George Floyd Square

Submitted by ajherre9 on Wed, 01/25/2023 - 19:10
Image of the metal fist statue at 38th and Chicago.

The Free State of George Floyd

Created in collaboration with the documentary team at FLOWSTATE films and the community at George Floyd Square in Minneapolis, our Center has created a short film about the events of Floyd's murder and the subsequent uprising and memorialization effort led by the Minneapolis community. It documents the rise and life of the autonomous protest zone, redefining what community safety looks like.


The George Floyd Square Project

George Floyd’s murder on May 25, 2020 sparked a global wave of protests against police violence and brutality. In Minneapolis itself, it sparked a cross-race and cross-class rebellion that culminated with the burning of the 3rd precinct and the occupation of George Floyd Square—the intersection where Floyd was murdered. The uprising was not a “movement” composed of movement organizations attempting to influence legislation—though such actors were mobilized by the events surrounding Floyd’s murder. Rather, it was a cross-race and cross-class rebellion against state violence which was led by people marginalized in contemporary neoliberal Minneapolis. It was the poor, the unemployed, gig workers, black people, brown people, trans people, precariously housed people, and the young. At the intersection of 38th and Chicago, a protest community consisting of those same people, along with neighborhood residents, occupied a barricaded, 4-square block, temporary cop-free zone which lasted over a year. Even without the barricades, the protest community at 38th and Chicago persists to this day.

The Center for Work and Democracy has been conducting ethnographic and interview-based research in George Floyd Square since August 2020, and indeed we have been the only researchers that have been with the protesters there on an ongoing basis. The project is led by Michael McQuarrie who is attempting to understand the nature of protest occupations in dense and complicated urban neighborhoods, the roots and dynamics of protest practice at George Floyd Square, the nature of urban rebellions, the vision of emancipation the community there aspires to, the sociological foundations of the protest, and how the occupation lasted as long as it did compared to other protest occupations during the George Floyd Uprising and the Occupy movement. The Center for Work and Democracy has also been a collaborator with and supporter of the community at George Floyd Square as they endeavor to realize justice in the wake of racialized state violence.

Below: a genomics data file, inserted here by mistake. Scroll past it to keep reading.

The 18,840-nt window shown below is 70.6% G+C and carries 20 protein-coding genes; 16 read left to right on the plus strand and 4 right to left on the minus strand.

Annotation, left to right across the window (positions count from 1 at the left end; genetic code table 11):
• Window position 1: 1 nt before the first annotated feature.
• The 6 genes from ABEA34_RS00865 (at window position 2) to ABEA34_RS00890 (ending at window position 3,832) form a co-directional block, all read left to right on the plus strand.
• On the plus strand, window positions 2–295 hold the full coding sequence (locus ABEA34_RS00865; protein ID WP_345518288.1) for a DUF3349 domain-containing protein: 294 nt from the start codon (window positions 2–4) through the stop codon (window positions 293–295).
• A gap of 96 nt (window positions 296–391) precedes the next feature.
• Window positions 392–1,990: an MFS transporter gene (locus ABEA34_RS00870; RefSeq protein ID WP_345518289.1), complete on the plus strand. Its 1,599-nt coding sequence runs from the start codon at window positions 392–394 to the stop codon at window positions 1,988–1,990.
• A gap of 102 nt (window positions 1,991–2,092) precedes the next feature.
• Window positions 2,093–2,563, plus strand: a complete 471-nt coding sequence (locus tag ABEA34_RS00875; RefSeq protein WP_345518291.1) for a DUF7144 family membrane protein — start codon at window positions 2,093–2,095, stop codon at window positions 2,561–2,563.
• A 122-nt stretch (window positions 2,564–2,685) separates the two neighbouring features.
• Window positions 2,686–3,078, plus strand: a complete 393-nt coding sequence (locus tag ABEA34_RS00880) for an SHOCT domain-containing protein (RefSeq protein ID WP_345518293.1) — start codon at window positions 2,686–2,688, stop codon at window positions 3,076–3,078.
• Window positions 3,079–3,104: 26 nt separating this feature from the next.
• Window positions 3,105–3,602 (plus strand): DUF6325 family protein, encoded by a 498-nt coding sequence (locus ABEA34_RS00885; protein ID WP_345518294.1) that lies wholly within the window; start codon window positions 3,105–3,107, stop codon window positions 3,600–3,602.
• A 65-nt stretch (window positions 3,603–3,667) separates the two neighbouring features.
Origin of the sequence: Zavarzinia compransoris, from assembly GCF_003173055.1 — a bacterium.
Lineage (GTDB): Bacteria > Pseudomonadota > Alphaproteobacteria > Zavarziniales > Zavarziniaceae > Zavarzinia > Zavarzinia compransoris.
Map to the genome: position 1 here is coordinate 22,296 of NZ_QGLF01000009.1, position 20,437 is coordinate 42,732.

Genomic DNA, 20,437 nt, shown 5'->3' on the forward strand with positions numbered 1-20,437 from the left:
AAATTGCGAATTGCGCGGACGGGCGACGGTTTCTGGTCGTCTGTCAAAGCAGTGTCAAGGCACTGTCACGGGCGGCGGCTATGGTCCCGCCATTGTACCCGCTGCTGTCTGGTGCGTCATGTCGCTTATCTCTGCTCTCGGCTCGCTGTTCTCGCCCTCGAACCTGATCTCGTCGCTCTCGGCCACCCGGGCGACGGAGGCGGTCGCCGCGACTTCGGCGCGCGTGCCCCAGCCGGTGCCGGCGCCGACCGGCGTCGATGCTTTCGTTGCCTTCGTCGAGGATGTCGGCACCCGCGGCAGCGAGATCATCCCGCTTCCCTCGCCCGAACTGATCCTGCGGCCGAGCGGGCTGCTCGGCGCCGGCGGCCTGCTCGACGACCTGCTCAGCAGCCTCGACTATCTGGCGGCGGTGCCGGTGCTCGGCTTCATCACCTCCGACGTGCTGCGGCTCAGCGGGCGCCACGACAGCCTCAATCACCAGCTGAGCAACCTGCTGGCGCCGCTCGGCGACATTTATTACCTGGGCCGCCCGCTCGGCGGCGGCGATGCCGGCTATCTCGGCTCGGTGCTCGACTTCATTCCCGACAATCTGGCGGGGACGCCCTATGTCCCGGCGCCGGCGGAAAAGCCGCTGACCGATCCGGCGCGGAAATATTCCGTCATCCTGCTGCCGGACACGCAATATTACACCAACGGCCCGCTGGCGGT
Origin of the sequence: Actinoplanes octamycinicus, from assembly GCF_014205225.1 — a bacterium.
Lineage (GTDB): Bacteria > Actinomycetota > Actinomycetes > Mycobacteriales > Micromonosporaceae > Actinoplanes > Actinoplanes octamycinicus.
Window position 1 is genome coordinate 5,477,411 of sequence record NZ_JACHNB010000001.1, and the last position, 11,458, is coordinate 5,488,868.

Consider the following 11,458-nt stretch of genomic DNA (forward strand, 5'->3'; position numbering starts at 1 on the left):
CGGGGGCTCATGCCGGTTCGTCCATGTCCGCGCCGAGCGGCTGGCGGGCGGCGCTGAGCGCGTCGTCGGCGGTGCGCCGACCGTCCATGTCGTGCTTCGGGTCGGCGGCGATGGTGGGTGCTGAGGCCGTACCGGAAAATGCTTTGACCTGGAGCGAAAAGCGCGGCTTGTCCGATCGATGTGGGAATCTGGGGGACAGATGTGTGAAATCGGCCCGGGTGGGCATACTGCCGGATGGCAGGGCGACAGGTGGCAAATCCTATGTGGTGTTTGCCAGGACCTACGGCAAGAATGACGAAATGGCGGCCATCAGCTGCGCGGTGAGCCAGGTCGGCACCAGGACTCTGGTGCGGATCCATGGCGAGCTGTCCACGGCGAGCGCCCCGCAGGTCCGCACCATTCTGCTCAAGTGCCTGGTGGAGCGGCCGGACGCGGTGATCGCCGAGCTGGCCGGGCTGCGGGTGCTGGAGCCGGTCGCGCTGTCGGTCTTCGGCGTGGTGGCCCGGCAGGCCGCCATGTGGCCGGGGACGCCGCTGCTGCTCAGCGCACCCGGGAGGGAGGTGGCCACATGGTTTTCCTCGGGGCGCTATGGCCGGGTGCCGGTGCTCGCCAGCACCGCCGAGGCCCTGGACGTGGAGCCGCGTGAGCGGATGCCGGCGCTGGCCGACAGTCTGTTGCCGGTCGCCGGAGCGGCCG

This project will yield a book, articles, a museum exhibit, a short film (see below), and conference collaborations that bridge the activists in the Square and academics around the country (see the events page). For more information contact Michael McQuarrie or Muriel Payraudeau.

Relevant works

Balli, E. (2021, April 12). ASU director on the changing landscape of activism and protest in America. ASU News 

Burks, M., Nguyen, C. T., & Frost, E. (2020, November 25). Six months in, the call for justice at 38th and Chicago persists. MPR News 

Hawkins, M. (2022, January 4). Introducing Jeanelle Austin, ASU’s inaugural activist-in-residence. ASU News 

Hendricks, T. (2021, April 25). ASU professor creates ‘George Floyd Square’ documentary. 12 News 

Jonsson, P. (2021, September 9). What happens when protesters take over for the police? Christian Science Monitor 

What George Floyd Square is all about. (2021, April 21). In Arizona PBS 

 Project by

 Research team

Michael McQuarrie
Muriel Payraudeau
Jorge Hernandez
Samantha Crosby